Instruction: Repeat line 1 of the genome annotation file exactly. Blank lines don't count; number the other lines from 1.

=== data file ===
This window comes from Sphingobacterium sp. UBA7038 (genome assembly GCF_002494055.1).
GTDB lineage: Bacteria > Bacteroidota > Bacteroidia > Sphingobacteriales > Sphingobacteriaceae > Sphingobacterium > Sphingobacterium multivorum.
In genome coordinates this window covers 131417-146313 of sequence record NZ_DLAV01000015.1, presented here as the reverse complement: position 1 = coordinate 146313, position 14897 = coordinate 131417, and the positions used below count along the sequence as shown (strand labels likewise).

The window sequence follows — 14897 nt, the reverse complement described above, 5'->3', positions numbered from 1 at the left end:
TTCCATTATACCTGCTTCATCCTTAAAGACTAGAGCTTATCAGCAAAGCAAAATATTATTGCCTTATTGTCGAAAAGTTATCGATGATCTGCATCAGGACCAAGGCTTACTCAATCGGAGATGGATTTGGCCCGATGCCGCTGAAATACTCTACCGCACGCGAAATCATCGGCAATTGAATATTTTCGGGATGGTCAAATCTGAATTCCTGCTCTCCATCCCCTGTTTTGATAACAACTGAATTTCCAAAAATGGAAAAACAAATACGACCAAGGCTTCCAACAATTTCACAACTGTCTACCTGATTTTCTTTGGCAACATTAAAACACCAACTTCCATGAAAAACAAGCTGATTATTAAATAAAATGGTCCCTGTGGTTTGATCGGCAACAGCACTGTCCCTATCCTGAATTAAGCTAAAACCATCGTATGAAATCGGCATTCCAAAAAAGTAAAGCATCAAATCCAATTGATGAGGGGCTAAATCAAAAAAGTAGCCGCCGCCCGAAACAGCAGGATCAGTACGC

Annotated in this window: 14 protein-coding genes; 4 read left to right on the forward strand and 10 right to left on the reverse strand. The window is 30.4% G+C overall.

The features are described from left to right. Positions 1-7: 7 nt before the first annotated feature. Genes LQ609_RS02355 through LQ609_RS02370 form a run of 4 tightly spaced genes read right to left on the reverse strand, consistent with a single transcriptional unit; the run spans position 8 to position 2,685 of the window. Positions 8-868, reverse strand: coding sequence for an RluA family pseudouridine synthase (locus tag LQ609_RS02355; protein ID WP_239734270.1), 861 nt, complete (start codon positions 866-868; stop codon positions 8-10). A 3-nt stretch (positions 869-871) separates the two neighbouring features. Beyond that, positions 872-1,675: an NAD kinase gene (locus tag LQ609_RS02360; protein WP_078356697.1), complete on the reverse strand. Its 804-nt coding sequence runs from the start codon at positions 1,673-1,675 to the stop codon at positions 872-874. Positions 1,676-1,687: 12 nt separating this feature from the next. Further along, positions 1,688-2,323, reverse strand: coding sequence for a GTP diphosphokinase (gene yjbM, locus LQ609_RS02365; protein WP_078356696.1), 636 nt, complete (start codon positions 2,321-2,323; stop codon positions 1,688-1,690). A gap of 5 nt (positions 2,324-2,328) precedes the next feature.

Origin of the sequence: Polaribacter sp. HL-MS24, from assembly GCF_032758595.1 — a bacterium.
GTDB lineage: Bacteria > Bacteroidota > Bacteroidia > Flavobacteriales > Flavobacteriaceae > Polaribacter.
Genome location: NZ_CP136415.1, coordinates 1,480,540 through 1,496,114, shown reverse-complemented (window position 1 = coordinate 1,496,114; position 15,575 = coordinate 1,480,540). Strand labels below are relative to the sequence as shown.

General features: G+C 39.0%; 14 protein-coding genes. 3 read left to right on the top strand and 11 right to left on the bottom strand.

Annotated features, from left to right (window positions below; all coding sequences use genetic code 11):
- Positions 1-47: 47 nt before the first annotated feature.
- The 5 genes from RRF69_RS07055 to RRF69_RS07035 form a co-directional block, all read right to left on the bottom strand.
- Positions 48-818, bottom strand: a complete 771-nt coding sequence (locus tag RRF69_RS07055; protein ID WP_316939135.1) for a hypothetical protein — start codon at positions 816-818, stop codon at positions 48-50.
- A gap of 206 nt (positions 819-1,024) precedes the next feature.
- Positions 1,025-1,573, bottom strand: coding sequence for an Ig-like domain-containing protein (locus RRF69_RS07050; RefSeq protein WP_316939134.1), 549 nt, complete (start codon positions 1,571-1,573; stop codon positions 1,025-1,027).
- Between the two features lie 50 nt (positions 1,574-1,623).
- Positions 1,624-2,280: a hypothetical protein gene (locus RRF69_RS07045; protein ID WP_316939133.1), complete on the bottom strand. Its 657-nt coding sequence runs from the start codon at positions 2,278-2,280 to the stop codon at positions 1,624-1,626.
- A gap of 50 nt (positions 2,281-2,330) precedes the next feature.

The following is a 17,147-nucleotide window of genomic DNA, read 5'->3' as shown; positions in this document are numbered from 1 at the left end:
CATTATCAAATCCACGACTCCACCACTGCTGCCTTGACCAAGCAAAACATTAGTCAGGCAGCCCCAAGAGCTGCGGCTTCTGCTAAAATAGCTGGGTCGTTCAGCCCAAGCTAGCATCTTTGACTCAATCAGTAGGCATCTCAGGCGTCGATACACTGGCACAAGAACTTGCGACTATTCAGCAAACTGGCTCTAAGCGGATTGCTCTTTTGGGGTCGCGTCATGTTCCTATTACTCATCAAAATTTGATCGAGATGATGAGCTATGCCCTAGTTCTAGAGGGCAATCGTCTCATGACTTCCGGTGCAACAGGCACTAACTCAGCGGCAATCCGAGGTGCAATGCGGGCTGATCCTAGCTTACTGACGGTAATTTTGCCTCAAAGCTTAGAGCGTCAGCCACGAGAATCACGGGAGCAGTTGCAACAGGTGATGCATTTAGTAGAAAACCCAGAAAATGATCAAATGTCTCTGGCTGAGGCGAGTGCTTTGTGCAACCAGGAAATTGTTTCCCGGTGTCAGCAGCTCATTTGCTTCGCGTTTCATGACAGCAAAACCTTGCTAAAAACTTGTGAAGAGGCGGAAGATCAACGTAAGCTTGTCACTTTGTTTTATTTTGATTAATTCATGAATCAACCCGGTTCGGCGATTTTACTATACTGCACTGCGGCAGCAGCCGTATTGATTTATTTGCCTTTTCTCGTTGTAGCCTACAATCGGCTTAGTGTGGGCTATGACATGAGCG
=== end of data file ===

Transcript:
This window comes from Sphingobacterium sp. UBA7038 (genome assembly GCF_002494055.1).